Among the proposals were a riverfront restaurant, an $8 million theater, and renovation of the Roaring Fork River itself.The task force was appointed by the Aspen City Council to study possible uses for the property, 11 acres between the courthouse and the Roaring Fork River. It is the last significant parcel of development land left within the city limits. In previous weeks, the task force has heard from groups including the Council on Aging and county officials who want to build a law enforcement facility on some of the land.Tom Ward, representing the Roaring Fork Valley Foundation for the performing Arts, said a theater with 800 to 1,200 seats is needed. … “Our untapped second economy is the arts,” Ward said. …Jim Reents, city housing director, said he would like any plans for the property to include some [employee] housing. … Land cost is the major problem in building such housing, he added, and the Rio Grande property has a central location. One task force member suggested … a parking structure might be built as part of a performing arts center. …Kirk Baker, representing kayakers, presented a proposal to renovate the Roaring Fork River through the center of town. … A series of jetties could make it a flowing stream again, he said, one that fish and kayakers could use. An editorial supported the need for one building being discussed for the Rio Grande neighborhood.Pitkin County badly needs a new jail. Called the oldest and worst in the state, the existing jail in the courthouse basement is substandard in every respect and cannot be used for female or juvenile prisoners. Housing anyone there is cruel and unjust punishment. Although it has been planning a new jail and criminal justice building for several years, the county has met with a succession of delays, one of which is obtaining zoning approval from the city. Since it must house its prisoners in the jail, the city should also have a vital interest in improving conditions.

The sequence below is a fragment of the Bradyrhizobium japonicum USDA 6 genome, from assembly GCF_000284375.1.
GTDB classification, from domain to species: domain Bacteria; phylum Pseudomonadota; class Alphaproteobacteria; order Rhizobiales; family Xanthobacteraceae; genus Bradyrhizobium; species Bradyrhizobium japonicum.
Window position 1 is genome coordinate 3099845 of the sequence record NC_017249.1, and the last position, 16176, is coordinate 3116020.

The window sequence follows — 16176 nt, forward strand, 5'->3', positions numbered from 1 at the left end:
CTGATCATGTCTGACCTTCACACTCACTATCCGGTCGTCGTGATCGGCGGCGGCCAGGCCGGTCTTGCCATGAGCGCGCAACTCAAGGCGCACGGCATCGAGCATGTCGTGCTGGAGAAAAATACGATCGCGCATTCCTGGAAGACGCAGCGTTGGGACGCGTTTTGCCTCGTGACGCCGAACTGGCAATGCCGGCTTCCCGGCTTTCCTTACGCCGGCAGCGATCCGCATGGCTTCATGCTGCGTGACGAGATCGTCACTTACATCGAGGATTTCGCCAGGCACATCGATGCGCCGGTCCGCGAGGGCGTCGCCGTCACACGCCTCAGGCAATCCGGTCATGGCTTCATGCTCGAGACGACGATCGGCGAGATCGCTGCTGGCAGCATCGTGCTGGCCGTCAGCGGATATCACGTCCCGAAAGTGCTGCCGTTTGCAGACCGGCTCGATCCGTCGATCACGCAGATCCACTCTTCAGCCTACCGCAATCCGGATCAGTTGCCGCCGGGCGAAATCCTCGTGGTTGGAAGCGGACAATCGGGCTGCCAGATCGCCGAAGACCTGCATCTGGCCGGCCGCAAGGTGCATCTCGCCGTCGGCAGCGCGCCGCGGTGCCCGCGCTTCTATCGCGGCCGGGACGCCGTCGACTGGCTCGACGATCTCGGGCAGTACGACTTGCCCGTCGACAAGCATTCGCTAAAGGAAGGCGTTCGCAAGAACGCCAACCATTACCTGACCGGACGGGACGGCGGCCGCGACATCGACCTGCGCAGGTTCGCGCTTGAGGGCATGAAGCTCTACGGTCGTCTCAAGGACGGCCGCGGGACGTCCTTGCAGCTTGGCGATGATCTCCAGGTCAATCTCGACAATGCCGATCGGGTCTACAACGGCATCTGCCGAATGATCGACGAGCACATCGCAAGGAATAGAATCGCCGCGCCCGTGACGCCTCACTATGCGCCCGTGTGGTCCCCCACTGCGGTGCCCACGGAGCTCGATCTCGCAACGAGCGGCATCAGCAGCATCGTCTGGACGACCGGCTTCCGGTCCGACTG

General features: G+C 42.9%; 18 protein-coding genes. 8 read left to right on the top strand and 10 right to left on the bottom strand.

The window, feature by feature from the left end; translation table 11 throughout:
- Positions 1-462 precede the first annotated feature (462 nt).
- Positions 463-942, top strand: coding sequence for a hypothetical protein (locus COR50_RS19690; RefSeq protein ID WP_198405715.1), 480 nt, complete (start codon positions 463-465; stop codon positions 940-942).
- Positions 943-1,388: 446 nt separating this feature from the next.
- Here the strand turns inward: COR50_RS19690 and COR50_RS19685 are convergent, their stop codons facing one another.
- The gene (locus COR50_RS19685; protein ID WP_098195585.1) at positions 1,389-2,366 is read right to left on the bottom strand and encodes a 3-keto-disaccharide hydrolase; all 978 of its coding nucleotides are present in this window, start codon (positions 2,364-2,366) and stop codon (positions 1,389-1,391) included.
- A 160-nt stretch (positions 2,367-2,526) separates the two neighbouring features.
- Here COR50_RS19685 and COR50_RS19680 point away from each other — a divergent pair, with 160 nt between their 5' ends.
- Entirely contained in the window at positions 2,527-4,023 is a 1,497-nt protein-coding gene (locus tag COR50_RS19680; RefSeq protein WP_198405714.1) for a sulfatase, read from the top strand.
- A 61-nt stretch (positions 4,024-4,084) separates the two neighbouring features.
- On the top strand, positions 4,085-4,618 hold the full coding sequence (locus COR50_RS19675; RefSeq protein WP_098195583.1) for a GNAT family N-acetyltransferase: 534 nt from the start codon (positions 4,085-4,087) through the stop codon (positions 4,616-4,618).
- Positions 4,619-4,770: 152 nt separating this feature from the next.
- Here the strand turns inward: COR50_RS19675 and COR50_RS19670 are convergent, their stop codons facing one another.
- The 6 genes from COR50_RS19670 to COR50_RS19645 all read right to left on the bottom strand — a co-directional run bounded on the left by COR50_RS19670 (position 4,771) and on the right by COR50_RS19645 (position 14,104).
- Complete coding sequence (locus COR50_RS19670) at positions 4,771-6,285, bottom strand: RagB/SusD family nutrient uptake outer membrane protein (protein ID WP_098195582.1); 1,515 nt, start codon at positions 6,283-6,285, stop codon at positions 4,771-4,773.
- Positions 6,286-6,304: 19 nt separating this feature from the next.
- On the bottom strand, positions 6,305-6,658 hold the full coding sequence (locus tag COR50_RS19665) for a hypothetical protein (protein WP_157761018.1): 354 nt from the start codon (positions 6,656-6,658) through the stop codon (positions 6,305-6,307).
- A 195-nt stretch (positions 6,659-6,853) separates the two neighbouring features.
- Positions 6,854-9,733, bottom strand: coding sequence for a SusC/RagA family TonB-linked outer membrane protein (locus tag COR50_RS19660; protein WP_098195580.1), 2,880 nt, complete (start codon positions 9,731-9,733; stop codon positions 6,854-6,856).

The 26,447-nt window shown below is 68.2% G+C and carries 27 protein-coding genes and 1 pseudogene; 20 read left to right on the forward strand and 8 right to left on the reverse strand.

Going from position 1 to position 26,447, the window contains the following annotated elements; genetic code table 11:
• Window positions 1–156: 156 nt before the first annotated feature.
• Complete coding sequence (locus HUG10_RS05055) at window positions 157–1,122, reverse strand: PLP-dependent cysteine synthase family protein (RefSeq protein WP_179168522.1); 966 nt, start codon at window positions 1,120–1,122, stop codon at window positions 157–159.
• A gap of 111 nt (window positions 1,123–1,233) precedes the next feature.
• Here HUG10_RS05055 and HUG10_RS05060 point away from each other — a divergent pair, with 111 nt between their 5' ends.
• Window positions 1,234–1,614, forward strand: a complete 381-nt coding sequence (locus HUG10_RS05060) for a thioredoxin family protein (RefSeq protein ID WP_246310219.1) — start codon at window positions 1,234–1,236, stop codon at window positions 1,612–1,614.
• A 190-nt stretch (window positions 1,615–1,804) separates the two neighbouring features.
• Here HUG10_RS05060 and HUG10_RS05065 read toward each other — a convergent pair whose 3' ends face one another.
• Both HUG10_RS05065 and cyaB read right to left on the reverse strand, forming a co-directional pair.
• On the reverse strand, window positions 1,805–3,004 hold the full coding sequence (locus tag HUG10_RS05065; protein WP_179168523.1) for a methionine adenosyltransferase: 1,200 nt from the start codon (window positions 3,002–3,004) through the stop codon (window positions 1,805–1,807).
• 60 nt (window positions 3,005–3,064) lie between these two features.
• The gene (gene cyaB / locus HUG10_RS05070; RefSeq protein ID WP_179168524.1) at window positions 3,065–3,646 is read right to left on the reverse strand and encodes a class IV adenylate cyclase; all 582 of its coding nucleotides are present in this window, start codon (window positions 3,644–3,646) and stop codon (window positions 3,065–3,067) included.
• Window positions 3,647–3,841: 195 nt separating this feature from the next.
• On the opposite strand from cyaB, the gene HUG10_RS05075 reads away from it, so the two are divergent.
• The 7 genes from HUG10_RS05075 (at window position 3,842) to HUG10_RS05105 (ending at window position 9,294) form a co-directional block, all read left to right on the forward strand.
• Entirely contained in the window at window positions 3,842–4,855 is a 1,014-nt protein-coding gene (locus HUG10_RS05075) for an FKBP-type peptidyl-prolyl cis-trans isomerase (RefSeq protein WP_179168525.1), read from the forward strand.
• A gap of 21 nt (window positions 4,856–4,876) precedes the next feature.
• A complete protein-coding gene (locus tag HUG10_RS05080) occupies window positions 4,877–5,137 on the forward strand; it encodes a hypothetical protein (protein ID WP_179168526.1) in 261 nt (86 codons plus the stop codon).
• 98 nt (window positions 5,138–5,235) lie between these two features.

This week, when the subject of a zoning change was once again discussed by the city council, it was suggested that a regional jail in Glenwoood Springs might mitigate the need for a new jail in Aspen.As County Manager Curt Stewart and County Sheriff Dick Kienast quickly pointed out, this is nonsense. …We don’t care to join the controversy of the jail’s exact location. That is for the Rio Grande Task Force and city council to decide. But we do stress the necessity of a new building and urge prompt action.